NEW YORK - A conservative American newspaper Thursday called for the release of Shakil Afridi, the Pakistani doctor who helped CIA track down Osama bin Laden, suggesting that US-Pakistan relationship could not reach its full potential while he is in jail.

“Those who help America should have the comfort of knowing that, just as we don’t leave our soldiers on the battlefield, we also don’t leave our friends,” The Wall Street Journal said in an editorial that also indicates that Dr Afridi was in for a high US honour.

“The Administration’s relations with Pakistan have warmed recently, and a new ISI chief is taking a more constructive approach towards Washington, the newspaper noted.

“But any rapprochement can go only so far while Dr Afridi remains in prison. America brought all the SEALs who took part in the bin Laden raid safely home, and the doctor belongs to their company,” the Journal added.

The editorial said, “Perhaps somewhere at CIA headquarters at Langley is a medal of honour for Afridi, the Pakistani doctor whose bogus hepatitis vaccination scheme helped the agency locate bin Laden in Abbottabad. As things now stand, however, it may be a long while before Dr Afridi sees that medal.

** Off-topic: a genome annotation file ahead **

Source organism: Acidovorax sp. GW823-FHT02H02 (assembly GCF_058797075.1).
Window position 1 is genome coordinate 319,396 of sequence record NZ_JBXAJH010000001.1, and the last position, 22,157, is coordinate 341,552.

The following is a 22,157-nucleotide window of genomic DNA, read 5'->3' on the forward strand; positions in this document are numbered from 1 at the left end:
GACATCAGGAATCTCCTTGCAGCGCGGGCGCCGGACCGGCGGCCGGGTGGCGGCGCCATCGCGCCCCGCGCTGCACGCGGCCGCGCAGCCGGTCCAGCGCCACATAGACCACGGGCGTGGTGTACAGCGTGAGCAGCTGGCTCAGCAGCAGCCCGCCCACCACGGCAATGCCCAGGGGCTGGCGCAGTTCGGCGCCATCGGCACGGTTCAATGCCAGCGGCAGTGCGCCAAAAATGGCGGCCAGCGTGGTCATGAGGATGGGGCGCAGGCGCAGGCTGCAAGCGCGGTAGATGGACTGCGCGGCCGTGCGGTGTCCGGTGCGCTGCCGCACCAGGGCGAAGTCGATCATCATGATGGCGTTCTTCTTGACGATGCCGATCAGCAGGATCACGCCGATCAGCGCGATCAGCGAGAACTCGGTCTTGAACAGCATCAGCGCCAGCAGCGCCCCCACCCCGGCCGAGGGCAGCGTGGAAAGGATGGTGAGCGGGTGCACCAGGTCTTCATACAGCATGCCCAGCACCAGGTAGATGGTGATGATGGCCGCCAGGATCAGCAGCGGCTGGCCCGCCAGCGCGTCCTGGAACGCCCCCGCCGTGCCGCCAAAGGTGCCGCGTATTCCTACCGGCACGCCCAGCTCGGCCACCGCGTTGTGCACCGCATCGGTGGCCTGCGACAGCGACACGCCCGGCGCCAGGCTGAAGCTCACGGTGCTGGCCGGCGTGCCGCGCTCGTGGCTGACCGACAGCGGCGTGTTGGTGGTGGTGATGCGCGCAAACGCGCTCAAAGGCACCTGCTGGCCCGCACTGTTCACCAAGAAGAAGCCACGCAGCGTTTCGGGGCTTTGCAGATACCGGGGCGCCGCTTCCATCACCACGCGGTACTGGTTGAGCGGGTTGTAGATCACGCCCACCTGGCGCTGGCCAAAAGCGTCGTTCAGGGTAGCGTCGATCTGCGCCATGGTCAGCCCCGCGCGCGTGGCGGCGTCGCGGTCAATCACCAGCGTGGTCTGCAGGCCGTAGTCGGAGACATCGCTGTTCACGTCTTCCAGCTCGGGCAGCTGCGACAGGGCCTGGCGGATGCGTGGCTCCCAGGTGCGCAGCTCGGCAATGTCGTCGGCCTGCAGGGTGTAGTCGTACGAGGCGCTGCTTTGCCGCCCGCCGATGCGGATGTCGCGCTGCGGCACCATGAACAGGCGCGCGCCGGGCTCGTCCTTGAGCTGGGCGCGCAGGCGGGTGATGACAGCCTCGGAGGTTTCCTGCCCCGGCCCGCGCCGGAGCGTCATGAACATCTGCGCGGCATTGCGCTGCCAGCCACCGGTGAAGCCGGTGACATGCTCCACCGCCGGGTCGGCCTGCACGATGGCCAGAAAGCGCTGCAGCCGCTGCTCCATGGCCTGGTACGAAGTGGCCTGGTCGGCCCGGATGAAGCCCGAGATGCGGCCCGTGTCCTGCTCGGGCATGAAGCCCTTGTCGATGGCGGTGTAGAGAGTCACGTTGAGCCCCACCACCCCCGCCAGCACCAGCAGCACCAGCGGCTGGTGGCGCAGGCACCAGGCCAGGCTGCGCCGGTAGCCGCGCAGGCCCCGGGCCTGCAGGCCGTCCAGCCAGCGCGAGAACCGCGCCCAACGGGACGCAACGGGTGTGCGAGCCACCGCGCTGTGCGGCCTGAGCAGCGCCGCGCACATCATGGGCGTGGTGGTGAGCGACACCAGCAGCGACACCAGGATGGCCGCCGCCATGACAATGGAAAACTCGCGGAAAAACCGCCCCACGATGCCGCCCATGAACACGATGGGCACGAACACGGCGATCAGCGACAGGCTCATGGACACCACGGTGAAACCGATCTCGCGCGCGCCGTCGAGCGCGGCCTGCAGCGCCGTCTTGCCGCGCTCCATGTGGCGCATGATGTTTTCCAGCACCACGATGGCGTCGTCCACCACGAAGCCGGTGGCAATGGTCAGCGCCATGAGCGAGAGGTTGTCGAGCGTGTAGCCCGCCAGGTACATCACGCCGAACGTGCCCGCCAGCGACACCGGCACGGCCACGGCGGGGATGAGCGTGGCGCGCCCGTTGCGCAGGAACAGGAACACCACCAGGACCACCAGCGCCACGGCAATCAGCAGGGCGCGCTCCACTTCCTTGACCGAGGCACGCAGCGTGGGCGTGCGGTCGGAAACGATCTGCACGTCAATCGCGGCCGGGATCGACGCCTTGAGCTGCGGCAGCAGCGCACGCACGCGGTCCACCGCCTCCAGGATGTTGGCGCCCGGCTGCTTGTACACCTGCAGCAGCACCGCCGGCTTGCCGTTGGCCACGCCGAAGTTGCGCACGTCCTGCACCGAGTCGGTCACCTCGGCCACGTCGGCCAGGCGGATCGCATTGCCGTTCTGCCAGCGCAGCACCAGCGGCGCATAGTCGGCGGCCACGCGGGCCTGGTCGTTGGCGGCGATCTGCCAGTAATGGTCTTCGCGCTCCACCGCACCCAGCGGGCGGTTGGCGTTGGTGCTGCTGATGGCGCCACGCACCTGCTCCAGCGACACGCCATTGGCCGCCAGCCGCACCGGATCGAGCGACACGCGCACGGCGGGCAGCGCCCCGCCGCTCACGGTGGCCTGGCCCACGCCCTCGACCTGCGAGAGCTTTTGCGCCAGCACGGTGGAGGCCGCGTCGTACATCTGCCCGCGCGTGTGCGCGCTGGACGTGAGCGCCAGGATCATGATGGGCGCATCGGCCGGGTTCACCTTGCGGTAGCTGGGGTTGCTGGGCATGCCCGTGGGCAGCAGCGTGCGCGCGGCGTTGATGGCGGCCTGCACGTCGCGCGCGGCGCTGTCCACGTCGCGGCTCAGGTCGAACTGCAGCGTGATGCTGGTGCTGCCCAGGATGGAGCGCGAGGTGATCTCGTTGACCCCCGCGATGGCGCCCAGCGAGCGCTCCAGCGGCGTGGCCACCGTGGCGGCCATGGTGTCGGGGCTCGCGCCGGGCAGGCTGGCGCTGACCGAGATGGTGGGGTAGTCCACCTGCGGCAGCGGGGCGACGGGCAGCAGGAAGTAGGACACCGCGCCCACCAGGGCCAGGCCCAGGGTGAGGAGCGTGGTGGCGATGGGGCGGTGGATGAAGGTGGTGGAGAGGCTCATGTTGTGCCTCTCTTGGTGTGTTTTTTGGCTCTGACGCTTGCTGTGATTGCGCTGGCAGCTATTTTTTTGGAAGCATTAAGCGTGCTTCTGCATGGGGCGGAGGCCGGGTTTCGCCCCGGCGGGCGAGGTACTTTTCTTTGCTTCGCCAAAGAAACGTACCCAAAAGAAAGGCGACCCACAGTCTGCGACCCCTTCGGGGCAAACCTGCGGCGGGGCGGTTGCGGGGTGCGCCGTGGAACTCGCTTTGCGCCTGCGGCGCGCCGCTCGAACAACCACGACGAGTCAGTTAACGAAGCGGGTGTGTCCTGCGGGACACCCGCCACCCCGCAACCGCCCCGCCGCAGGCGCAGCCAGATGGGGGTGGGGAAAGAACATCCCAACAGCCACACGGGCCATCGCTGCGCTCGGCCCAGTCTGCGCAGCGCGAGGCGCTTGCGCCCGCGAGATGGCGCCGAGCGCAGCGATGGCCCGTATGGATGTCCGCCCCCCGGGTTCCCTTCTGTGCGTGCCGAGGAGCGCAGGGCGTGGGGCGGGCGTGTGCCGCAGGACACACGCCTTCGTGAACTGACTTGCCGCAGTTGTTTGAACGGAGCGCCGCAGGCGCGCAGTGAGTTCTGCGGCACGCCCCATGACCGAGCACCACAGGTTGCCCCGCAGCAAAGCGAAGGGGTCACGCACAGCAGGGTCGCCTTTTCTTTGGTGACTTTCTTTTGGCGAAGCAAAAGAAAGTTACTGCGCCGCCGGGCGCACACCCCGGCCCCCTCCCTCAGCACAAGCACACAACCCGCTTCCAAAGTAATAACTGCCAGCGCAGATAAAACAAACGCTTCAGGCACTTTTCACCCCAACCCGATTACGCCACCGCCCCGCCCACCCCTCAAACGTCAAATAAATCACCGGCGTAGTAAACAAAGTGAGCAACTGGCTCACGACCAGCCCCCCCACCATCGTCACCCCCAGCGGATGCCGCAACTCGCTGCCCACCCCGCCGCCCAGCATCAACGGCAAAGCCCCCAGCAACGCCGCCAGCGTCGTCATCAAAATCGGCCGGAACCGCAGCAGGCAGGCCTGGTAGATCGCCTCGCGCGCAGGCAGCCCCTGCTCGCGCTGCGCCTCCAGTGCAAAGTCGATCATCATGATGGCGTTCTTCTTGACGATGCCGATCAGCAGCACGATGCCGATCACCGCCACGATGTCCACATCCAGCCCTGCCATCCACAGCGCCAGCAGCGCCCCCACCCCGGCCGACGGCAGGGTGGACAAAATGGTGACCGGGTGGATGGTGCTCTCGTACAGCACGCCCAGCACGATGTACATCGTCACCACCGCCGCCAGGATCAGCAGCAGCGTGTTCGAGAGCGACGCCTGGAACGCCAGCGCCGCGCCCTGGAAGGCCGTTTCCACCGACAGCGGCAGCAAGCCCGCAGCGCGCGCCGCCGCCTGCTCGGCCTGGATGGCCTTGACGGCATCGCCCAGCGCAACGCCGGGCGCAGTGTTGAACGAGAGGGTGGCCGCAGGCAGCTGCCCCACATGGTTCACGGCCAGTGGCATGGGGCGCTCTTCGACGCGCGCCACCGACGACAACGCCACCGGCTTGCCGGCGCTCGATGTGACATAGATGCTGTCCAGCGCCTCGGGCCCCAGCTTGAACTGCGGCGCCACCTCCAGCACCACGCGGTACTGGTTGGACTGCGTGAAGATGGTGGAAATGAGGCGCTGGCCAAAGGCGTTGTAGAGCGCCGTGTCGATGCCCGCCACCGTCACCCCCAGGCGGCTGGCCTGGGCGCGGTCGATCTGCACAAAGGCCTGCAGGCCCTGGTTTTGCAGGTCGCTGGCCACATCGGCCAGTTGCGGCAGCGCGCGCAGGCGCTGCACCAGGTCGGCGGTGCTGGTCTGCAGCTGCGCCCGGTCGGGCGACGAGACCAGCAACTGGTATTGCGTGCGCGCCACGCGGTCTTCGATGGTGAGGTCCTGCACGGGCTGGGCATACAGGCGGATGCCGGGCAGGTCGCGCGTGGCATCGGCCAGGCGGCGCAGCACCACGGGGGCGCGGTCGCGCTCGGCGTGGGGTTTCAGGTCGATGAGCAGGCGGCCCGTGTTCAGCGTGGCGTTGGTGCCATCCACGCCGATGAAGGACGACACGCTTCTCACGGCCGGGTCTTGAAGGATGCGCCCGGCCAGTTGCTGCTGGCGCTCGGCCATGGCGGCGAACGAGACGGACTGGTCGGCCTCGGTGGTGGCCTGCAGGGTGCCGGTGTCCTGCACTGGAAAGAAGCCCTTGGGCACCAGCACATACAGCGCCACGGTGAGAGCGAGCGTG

“The doctor is being held in solitary confinement in Peshawar’s central jail, serving a 33-year sentence for treason handed down in May. The court sentenced Dr Afridi for membership in a jihadist group, a fig leaf to show that his imprisonment isn’t payback for his role in exposing bin Laden.

“Pakistani authorities have now blown their own cover, applying their trademark mix of incompetence and malice. A report released by the country’s Inter-Services Intelligence (ISI) agency details the ways in which the CIA ‘ran’ Dr Afridi, noting he ‘met 25 times with foreign secret agents, received instructions and provided sensitive information to them.’ It adds he was “aware that he was working against Pakistan’.

“Perhaps the doctor did violate his obligations as a medical professional by running a fake vaccination program. He might also have been in it for the money: $61,000 for the Abbottabad program, according to media reports out of Pakistan.

“But the more interesting question is how information relating to the whereabouts of the 21st century’s most notorious terrorist could have been ‘sensitive’ to the ISI—unless the ISI or elements within it were protecting bin Laden. Equally curious is how the agency thinks that killing bin Laden is tantamount to ‘working against Pakistan’.”